Judge OKs DNA collecting in serial killer case

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Vallejo police sent old Zodiac DNA to a lab for testing in hopes of finally solving one of America's most famous unsolved mysteries, the Sacramento Bee reported. The Oregon City man is in extremely poor health in a rehabilitation facility and was unable to answer questions Friday.

Tom Voight, a recreational Zodiac expert who runs the website zodiackiller.com, said he believes a clean DNA sample could be taken from saliva that might be on envelopes mailed by the Zodiac.

"I think they are worth re-examining", she said.

The family was angry the Federal Bureau of Investigation had not told them about the sample but felt better after reading an AP story that investigators obtained a warrant, she said.

Hofsass declared that the results of the DNA analysis would be made public in a couple of weeks.

Would you give the government your DNA?

Sweet added that DeAngelo's public defender Diane Howard, sought the wrong venue and wrong way to challenge the execution of the search warrant.

He said the items were sent for testing a few months before investigators announced the arrest of Joseph James DeAngelo, who they say is the Golden State Killer.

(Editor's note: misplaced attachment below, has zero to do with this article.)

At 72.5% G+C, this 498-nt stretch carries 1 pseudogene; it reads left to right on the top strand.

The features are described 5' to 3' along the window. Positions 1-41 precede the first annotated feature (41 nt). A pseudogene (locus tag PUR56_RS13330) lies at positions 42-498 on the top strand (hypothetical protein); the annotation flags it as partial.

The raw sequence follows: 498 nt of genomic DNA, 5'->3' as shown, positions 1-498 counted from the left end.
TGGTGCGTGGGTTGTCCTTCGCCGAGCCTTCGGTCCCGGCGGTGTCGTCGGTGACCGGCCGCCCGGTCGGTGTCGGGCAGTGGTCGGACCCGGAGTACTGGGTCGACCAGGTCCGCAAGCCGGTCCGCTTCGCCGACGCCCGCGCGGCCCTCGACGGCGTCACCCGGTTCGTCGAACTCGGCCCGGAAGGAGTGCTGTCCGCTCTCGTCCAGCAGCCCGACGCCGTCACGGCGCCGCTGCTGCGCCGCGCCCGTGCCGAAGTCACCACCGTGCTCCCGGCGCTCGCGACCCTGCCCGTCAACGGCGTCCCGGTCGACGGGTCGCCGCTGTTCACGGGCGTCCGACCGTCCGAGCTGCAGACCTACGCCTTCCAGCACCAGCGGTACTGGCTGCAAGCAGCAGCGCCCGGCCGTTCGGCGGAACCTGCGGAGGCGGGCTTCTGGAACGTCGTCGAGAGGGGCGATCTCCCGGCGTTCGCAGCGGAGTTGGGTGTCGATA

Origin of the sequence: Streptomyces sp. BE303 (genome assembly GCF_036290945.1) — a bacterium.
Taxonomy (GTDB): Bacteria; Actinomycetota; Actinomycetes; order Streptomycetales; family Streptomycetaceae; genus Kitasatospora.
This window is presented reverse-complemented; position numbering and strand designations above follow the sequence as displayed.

Speaking in a feeble, barely audible voice and sitting in a wheelchair, DeAngelo appeared in court last Friday but did not enter a plea to the murder charges he faces in the 1978 deaths of Katie and Brian Maggiore.

DeAngelo has been charged with two murders in Sacramento County, but is suspected in 10 additional killings throughout the state.

It seems that police began the process long before the arrest of DeAngelo.

Police don't need a search warrant to search the trash you leave out at the curb.

Detectives in Northern California are trying to get a DNA profile on the Zodiac Killer to find him with the family-tree tracing technology investigators used to make a recent arrest in another decades-old case.

Although court documents do not say what the genital pictures are for, it could be to confirm victim statements.

But privacy rights are pretty much the same for everyone.

The ethical concern is that people who use these sites are not submitting their information for authorities to have access to them.

Vallejo Mayor Bob Sampayan said the samples were sent to the lab as a matter of routine. "If an ordinary person can do this, why can't a cop?"

On the other hand, individuals may not be aware that their use of such tools might turn them into informants against their own family - but this may be less true today than it was a week ago.

Next-gen DNA sampling technique could potentially reveal the identity of the Zodiac killer.

Users of these sites are often required to agree to policies that prohibit submitting samples and uploading data belonging to anyone other than themselves. He entered the information among 189,000 profiles at the genealogy website, YSearch.org, and the results led to a relative of the OR man. We have seen appropriate uses by law enforcement.

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